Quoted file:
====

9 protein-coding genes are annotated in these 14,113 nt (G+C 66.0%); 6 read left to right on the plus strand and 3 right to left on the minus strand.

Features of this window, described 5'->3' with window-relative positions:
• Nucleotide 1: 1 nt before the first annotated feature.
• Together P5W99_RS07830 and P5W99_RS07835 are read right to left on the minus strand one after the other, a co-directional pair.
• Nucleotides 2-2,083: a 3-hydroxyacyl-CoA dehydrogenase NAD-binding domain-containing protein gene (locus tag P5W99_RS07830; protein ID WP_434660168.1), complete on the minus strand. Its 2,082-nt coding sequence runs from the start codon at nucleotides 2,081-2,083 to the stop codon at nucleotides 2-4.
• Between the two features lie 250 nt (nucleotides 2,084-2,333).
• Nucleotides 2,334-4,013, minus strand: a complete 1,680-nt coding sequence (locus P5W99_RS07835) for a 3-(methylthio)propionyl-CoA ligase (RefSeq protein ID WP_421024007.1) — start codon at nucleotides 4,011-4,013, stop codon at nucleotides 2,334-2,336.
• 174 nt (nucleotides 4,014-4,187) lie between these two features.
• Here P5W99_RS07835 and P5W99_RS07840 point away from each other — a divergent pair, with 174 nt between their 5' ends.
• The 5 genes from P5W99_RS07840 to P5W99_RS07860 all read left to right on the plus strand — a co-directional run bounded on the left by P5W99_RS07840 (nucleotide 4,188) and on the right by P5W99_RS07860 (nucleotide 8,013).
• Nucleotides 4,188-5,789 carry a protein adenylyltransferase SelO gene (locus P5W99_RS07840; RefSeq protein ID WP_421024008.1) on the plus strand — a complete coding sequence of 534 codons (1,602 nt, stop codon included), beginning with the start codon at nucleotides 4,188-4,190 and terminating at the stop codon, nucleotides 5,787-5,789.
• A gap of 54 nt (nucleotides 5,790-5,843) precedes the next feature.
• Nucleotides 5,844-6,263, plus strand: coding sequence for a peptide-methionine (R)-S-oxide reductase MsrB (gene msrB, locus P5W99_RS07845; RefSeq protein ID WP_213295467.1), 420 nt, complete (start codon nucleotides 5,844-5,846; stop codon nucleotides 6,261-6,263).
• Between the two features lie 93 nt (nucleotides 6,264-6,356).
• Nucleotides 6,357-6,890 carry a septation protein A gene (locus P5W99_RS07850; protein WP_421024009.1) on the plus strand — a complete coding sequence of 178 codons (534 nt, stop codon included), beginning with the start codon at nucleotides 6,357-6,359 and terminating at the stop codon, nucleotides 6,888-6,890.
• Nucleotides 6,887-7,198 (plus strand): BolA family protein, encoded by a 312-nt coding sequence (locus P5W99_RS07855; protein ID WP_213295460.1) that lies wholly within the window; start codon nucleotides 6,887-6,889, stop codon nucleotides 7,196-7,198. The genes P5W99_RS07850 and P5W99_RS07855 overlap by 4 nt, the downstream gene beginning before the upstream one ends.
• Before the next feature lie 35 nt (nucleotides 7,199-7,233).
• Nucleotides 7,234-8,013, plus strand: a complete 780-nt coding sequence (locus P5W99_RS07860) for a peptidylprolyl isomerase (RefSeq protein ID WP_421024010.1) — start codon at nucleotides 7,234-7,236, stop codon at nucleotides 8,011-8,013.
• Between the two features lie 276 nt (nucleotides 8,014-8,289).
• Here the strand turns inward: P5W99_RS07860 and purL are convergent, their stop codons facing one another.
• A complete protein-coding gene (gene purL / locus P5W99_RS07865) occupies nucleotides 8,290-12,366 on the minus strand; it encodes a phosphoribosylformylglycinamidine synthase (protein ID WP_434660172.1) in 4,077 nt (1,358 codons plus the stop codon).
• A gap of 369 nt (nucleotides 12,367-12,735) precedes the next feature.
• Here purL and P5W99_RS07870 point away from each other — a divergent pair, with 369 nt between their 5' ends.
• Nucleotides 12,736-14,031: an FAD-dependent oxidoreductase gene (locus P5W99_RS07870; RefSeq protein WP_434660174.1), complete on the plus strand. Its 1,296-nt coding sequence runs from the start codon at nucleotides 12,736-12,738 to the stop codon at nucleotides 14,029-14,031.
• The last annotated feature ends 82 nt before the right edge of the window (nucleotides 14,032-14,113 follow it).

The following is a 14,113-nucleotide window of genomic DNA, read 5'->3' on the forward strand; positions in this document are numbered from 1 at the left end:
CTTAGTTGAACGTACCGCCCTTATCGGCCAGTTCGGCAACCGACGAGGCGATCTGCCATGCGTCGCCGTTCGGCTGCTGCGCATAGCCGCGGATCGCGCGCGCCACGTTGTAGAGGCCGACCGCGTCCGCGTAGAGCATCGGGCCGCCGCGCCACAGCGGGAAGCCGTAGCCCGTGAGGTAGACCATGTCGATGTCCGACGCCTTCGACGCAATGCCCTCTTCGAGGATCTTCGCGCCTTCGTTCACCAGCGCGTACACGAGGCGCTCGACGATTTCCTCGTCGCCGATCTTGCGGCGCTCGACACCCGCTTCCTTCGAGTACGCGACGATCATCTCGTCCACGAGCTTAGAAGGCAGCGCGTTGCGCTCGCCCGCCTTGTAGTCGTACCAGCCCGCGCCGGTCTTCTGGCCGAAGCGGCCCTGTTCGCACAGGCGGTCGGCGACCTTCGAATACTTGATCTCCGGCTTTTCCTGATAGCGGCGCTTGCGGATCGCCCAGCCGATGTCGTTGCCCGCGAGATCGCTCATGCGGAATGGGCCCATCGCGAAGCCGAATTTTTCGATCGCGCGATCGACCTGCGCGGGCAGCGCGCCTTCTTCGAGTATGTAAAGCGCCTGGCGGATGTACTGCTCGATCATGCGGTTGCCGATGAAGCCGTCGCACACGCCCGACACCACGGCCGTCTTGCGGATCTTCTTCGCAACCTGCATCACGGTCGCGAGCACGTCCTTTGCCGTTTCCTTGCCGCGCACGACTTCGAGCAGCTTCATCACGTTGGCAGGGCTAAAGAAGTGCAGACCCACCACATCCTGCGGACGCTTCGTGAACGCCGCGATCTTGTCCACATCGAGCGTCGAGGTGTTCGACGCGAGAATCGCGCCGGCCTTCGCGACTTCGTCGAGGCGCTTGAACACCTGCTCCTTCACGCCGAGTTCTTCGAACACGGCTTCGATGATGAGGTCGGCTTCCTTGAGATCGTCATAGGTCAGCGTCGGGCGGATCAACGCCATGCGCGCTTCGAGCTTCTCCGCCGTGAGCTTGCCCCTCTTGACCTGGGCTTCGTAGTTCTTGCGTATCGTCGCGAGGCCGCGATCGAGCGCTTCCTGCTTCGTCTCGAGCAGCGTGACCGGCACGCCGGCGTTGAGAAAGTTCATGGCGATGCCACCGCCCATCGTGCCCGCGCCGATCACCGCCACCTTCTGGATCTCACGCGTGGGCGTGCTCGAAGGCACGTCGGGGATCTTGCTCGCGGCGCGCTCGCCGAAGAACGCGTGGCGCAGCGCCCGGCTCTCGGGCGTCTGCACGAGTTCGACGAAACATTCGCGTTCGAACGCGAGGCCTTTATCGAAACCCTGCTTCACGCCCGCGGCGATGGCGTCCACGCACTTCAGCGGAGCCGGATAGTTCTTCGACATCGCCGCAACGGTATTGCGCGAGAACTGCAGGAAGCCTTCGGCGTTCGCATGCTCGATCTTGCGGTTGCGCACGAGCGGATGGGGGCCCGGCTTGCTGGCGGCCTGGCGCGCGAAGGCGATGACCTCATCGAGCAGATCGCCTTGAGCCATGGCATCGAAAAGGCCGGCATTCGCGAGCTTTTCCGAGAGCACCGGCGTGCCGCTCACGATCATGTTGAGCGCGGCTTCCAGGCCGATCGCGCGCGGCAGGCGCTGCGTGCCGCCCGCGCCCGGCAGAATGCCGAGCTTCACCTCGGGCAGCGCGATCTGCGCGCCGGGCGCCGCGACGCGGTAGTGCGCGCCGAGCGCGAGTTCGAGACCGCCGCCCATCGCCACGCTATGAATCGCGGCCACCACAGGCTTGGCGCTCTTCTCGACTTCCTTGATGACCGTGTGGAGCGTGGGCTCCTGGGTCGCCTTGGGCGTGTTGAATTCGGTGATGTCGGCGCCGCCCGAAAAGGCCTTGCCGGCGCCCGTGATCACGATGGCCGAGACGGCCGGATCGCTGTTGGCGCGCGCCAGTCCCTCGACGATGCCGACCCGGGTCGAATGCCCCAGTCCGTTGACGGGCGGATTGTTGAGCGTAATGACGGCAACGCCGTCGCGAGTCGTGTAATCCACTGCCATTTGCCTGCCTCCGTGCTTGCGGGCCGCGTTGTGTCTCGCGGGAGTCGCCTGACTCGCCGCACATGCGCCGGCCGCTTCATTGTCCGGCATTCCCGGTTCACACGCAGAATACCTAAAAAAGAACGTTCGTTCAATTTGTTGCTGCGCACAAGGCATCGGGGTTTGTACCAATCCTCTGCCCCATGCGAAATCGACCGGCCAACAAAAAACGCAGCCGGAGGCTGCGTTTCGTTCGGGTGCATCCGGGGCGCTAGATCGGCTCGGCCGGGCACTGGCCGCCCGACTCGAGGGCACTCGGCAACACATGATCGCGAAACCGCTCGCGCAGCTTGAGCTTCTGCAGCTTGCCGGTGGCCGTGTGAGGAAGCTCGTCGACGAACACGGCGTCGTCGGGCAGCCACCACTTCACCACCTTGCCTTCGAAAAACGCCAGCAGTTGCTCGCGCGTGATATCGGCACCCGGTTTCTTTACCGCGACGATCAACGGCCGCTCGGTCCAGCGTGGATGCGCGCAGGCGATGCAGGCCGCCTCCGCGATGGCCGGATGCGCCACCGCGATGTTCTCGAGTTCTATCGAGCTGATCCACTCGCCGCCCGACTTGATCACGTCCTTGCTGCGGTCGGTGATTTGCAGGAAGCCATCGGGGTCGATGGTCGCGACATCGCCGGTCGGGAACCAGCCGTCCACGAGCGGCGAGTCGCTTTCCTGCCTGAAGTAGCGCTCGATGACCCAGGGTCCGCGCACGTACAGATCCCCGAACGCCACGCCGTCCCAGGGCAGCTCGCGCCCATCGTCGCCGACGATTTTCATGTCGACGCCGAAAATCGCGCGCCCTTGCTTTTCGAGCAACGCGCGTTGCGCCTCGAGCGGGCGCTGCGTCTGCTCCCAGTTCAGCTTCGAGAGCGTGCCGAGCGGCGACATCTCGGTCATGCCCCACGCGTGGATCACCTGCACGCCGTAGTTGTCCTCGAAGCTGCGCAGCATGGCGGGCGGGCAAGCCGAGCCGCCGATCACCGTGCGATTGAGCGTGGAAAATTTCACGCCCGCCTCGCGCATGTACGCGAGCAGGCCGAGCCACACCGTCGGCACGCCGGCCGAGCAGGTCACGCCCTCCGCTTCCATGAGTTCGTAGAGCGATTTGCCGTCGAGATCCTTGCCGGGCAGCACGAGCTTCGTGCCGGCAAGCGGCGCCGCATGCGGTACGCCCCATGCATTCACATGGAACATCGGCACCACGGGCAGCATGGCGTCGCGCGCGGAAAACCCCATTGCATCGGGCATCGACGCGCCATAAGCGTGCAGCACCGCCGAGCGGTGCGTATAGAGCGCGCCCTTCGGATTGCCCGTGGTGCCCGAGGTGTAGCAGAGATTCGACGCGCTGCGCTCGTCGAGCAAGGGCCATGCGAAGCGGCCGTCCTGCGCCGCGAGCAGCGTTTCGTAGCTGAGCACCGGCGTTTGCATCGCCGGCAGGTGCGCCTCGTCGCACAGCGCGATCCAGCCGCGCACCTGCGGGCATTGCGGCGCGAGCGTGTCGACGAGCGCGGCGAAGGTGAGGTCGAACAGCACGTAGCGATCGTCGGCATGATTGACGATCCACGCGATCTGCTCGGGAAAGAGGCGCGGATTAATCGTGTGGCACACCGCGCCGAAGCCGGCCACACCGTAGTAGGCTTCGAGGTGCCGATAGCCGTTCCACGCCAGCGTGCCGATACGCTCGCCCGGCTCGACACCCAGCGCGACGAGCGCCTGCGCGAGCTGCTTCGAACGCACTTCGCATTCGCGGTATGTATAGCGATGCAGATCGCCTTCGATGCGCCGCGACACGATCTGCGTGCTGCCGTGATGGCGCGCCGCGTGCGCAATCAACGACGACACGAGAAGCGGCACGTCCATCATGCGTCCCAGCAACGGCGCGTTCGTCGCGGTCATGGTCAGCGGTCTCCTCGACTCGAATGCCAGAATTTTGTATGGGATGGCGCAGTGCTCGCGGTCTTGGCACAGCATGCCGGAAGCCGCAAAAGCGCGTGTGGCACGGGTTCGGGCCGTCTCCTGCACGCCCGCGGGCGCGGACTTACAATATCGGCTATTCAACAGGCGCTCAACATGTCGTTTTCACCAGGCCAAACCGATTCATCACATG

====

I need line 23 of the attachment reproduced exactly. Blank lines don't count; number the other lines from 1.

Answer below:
• Here purL and P5W99_RS07870 point away from each other — a divergent pair, with 369 nt between their 5' ends.